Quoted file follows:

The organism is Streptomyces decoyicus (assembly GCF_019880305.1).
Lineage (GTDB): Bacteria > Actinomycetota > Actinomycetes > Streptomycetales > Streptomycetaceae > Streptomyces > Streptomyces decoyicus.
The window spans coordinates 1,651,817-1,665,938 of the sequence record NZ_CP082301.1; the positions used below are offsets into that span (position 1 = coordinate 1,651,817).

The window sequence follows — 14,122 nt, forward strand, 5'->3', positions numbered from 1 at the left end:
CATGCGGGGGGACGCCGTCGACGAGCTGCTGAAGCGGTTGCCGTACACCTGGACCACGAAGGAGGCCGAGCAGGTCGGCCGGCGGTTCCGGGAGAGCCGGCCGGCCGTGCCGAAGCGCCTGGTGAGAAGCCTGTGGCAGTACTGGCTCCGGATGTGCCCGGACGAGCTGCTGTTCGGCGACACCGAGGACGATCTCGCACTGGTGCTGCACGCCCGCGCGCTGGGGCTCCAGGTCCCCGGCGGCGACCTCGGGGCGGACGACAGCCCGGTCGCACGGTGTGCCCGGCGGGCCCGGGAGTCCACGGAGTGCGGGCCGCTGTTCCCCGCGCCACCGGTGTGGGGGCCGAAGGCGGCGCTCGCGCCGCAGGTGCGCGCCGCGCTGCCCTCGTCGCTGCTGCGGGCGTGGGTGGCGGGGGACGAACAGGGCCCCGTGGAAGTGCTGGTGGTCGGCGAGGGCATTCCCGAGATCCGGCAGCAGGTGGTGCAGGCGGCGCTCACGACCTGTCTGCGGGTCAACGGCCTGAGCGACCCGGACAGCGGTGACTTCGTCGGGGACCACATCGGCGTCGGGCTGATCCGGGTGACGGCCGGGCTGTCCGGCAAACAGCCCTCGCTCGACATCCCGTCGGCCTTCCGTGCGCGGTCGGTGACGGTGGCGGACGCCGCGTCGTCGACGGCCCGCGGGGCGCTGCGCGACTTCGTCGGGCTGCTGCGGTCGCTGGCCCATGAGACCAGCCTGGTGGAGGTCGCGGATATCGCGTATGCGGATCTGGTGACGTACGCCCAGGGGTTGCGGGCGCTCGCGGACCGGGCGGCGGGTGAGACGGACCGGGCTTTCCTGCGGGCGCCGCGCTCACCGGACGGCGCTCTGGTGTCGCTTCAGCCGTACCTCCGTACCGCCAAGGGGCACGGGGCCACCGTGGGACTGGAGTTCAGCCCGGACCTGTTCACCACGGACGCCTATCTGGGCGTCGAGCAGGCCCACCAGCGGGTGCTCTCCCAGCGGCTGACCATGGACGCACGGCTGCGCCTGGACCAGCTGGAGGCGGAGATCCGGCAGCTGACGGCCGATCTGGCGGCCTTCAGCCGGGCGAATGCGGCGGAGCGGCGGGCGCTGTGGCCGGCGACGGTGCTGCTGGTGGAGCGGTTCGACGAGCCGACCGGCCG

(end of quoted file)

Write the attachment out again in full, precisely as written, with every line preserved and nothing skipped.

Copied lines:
The organism is Streptomyces decoyicus (assembly GCF_019880305.1).
Lineage (GTDB): Bacteria > Actinomycetota > Actinomycetes > Streptomycetales > Streptomycetaceae > Streptomyces > Streptomyces decoyicus.
The window spans coordinates 1,651,817-1,665,938 of the sequence record NZ_CP082301.1; the positions used below are offsets into that span (position 1 = coordinate 1,651,817).

The window sequence follows — 14,122 nt, forward strand, 5'->3', positions numbered from 1 at the left end:
CATGCGGGGGGACGCCGTCGACGAGCTGCTGAAGCGGTTGCCGTACACCTGGACCACGAAGGAGGCCGAGCAGGTCGGCCGGCGGTTCCGGGAGAGCCGGCCGGCCGTGCCGAAGCGCCTGGTGAGAAGCCTGTGGCAGTACTGGCTCCGGATGTGCCCGGACGAGCTGCTGTTCGGCGACACCGAGGACGATCTCGCACTGGTGCTGCACGCCCGCGCGCTGGGGCTCCAGGTCCCCGGCGGCGACCTCGGGGCGGACGACAGCCCGGTCGCACGGTGTGCCCGGCGGGCCCGGGAGTCCACGGAGTGCGGGCCGCTGTTCCCCGCGCCACCGGTGTGGGGGCCGAAGGCGGCGCTCGCGCCGCAGGTGCGCGCCGCGCTGCCCTCGTCGCTGCTGCGGGCGTGGGTGGCGGGGGACGAACAGGGCCCCGTGGAAGTGCTGGTGGTCGGCGAGGGCATTCCCGAGATCCGGCAGCAGGTGGTGCAGGCGGCGCTCACGACCTGTCTGCGGGTCAACGGCCTGAGCGACCCGGACAGCGGTGACTTCGTCGGGGACCACATCGGCGTCGGGCTGATCCGGGTGACGGCCGGGCTGTCCGGCAAACAGCCCTCGCTCGACATCCCGTCGGCCTTCCGTGCGCGGTCGGTGACGGTGGCGGACGCCGCGTCGTCGACGGCCCGCGGGGCGCTGCGCGACTTCGTCGGGCTGCTGCGGTCGCTGGCCCATGAGACCAGCCTGGTGGAGGTCGCGGATATCGCGTATGCGGATCTGGTGACGTACGCCCAGGGGTTGCGGGCGCTCGCGGACCGGGCGGCGGGTGAGACGGACCGGGCTTTCCTGCGGGCGCCGCGCTCACCGGACGGCGCTCTGGTGTCGCTTCAGCCGTACCTCCGTACCGCCAAGGGGCACGGGGCCACCGTGGGACTGGAGTTCAGCCCGGACCTGTTCACCACGGACGCCTATCTGGGCGTCGAGCAGGCCCACCAGCGGGTGCTCTCCCAGCGGCTGACCATGGACGCACGGCTGCGCCTGGACCAGCTGGAGGCGGAGATCCGGCAGCTGACGGCCGATCTGGCGGCCTTCAGCCGGGCGAATGCGGCGGAGCGGCGGGCGCTGTGGCCGGCGACGGTGCTGCTGGTGGAGCGGTTCGACGAGCCGACCGGCCG